Almost home!

The whole gang on Morbror Lars's Birthday.
Lukas and Mikah helping Agneta Sjöstedt feeding her sheep.Lukas and Mikah making friends with Ulla the sheep.
Sitting on a moss covered stone that at night turns into a troll.Annelie and Lukas infront of a stone age hut.
Lukas working on his canoe.
Canoe finished, time for a ride!Grinding wheat, bronze age style.
Sampling different foods made during the bronze age.
Learning to master the bow and arrow.
Iron age burial field in forground, and bronze age dwelling in background. Mikah in front of an iron age house.
Lukas milking a cow at the cheese factory in Falköping. Mikah doing the same.


Reading Life 32

Alamo Wars by Ray Villarreal

There is a danger that a many readers who start Villarreal's second novel for young adults (his first being My Father, The Angel of Death) will choose not to finish it. Here's why: for a good while, the characters are presented in a very stereotypical and flat way. The white kids, including the book's bully Billy Ray Cansler, are very one-dimensional. They play the part of ignorant racists. As do the Anglo teachers. The Mexican American and Mexican kids are bullied, are victimized by an uncaring white public school system. It would be a shame, though, if those readers did put the book down for these reasons. Though they are there, the book changes routes a few chapters after midway. Villarreal makes of most typed characters more fleshy ones. So don't despair, those of you (myself included in this bunch) who might think this book is one that bashes white folks outright. It turns into a book about admitting a misunderstanding of those very differences that traditionally keep us separate (culturally and racially speaking) and a sincere moving toward the beginning of acceptance of one another for who we are, period.

Anyhow, the story is this: Miss Mac, an icon at Rosemont Middle School in San Antonio, dies in the classroom. Several generations of students whose lives she touched are greatly saddened. In cleaning out her filing cabinets, Team 3 teacher and a long time friend, Mrs. Frymire finds a play that Miss Mac had written a long time back. To honor her friend, Mrs. Frymire talks folks into putting on the play, titled "Thirteen Days to Glory--The Battle of the Alamo." It's a great idea, except that according to some of the Mexican American students playing the parts of Mexicans One, Two, and Three, and according to Miss Mac's replacement, Miss Martinez, the play is a very one-sided look at the history of the battle, and the dialogue is more Speedy Gonzalez than accurate. People take sides: Marco, Raquel, Izzy, and Miss Martinez (and a few others) stand on the one side; Mrs. Frymire, Billy Ray, and others stand opposed. Production shuts down. Racial tension grows.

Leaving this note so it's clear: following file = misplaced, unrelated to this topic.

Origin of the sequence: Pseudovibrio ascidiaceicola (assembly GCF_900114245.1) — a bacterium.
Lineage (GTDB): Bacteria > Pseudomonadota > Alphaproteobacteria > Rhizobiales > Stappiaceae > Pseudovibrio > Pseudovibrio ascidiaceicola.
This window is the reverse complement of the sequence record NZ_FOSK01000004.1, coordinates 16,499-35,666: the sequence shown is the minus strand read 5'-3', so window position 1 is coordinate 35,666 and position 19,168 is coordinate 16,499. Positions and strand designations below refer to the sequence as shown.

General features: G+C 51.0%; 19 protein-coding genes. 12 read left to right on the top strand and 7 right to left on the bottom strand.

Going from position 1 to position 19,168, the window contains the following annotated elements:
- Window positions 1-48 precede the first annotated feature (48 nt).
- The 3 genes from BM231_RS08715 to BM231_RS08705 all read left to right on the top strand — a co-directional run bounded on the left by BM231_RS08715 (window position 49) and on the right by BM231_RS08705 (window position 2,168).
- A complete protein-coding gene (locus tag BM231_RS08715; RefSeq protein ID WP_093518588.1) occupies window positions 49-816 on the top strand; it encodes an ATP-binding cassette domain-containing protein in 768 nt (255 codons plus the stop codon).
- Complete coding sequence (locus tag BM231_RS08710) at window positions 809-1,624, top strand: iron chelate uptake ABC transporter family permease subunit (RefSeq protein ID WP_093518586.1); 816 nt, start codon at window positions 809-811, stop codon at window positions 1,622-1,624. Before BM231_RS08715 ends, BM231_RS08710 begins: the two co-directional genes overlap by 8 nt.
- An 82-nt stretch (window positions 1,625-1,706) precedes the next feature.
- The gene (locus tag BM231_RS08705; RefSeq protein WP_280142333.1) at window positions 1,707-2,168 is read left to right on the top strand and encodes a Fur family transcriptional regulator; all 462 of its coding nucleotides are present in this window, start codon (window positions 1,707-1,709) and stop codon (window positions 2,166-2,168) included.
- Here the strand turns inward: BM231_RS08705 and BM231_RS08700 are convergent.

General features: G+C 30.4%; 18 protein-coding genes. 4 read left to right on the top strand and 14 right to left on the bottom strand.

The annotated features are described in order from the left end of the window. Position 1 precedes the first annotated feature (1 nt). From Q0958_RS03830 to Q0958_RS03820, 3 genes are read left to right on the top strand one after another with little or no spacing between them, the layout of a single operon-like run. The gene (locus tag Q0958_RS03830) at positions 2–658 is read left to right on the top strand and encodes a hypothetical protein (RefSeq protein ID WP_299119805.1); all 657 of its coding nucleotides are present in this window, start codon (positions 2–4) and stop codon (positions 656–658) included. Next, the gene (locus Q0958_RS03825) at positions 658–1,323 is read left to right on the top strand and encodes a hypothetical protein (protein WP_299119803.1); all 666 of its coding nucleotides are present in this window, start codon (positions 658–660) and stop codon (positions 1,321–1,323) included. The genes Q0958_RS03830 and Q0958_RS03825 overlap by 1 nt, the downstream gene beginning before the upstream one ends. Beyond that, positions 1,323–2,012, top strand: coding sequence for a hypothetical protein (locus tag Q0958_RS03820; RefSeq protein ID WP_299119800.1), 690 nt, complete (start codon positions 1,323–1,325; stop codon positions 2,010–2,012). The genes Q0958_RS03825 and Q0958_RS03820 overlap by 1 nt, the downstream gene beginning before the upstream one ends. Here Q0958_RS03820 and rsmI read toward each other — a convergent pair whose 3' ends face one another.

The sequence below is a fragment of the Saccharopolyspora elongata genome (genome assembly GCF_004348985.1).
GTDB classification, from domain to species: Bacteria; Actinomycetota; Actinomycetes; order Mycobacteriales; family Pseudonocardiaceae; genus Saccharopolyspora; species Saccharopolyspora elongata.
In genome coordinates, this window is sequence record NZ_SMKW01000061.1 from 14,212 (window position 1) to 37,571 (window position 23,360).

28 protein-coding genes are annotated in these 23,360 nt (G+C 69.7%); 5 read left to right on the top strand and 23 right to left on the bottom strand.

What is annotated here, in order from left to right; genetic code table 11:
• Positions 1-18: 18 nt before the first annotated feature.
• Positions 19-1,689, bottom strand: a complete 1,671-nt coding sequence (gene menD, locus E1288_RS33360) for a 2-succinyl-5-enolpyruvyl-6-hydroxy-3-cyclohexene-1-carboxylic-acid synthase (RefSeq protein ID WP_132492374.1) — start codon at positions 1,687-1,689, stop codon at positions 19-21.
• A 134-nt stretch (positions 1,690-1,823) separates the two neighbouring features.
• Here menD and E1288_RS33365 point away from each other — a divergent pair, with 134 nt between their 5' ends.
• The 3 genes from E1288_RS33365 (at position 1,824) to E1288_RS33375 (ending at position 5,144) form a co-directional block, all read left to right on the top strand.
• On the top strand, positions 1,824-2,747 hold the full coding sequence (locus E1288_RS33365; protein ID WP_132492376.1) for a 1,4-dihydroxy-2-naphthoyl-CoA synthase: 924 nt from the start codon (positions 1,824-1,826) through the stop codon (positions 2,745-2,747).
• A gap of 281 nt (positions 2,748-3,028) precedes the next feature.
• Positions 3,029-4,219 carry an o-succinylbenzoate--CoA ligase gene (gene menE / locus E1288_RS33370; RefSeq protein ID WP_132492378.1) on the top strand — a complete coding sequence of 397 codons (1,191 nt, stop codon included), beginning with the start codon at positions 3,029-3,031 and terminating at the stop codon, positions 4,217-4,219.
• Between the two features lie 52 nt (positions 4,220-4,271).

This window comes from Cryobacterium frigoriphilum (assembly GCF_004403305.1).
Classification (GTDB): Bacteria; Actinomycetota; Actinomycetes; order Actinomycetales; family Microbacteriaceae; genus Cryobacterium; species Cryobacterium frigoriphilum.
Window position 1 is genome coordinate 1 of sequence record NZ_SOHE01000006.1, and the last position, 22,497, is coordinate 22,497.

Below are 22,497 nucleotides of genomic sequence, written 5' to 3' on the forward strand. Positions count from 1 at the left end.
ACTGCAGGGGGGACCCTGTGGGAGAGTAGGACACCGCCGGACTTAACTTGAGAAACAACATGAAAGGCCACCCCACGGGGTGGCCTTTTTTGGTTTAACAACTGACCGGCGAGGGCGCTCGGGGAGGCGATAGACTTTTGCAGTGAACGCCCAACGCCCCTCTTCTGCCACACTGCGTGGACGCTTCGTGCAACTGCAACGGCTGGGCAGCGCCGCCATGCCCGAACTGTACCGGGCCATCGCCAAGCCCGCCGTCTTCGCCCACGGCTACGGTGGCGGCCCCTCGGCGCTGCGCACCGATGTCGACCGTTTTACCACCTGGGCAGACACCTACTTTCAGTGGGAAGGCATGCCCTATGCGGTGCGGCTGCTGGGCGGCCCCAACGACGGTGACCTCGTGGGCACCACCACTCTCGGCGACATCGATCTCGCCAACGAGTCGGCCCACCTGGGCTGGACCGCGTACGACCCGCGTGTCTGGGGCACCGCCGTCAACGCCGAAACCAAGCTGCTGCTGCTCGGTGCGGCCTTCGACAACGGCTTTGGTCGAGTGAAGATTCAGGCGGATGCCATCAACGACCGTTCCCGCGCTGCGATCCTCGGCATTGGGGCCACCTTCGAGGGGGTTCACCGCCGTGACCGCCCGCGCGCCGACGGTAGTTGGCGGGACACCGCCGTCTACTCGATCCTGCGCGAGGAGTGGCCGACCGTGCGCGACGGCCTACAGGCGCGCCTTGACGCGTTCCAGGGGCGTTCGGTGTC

But Villarreal is not about spitting venom. He is, instead, about himself and his characters trying to find out for themselves who they are and where they stand on serious issues. And it is at this point in the story that the characters really and truly come alive, and they remain so to the end. It's a good book. Don't put it aside like I did time and again. Plug away at it, and you'll see for yourself, it is a good book.


Sweden: The Farm

There had been a rumor that my brother-in-law, Erick, otherwise known on this blog as Anon in Dubai, was going to lift the stone at the farm, and he was willing to do it on video. Unfortunately, he "got sick" and is leaving Sweden today for Dubai and Tina, who would serve as videographer, my boys, and my folks-in-law are conveniently on a road trip. So the world and fate seem to have conspired against him. Have a safe trip back, you and Anna.


Rene, remember that big pile of sticks and brush you helped build? Well, it's all gone!

Mikah picking more bluberries.

Mikah resting up on some of the burial stones.

Lukas climbing on some of the stones.

Lukas on a visit to domareringar (judging circles), about six to seven circles of stones put up 2000 years ago. It's an actual burial ground where even the giants were thought to have buried some of their own.

Morfar and the boys with a view of Jönköping in the background.

Mormor and the boys picking cherries on the top of Taberg.

Lukas and Mikah on top of Taberg.

View from the top of Taberg.

Mormor and Mikah on top of Taberg. Taberg is a mountian which contains a rare mineral, titanmagnetitolivinit, found only here and two other places in the world. Now you can go to the top of the other side of the mountian and look out.

still in Sweden

Well I geuss it's my turn to be the blog keeper; sorry, but I'm not as funny as René . Good thing Lukas and Mikah have a little humour. Here Mikah had gotten into his morbror Thomas's candy box and decided that the bigger pieces look best on the face.

Mikah picking blueberries at family camp in Kuvarp.
Lukas with his bountiful harvest.

Blueberry bush.

Kuvarp at midnight. Kuvarp, a little south of Jönköping, is where family camp was held.


Happy Fourth of July!

Celebrating our nation's independence with family and friends is always a wonderful experience. This year was no exception over at the Reed's homestead. It was great to see all the folks again. I wish Tina and the boys had been there, too. Alas, I won't see them for another three or so weeks. The house is too quiet without them.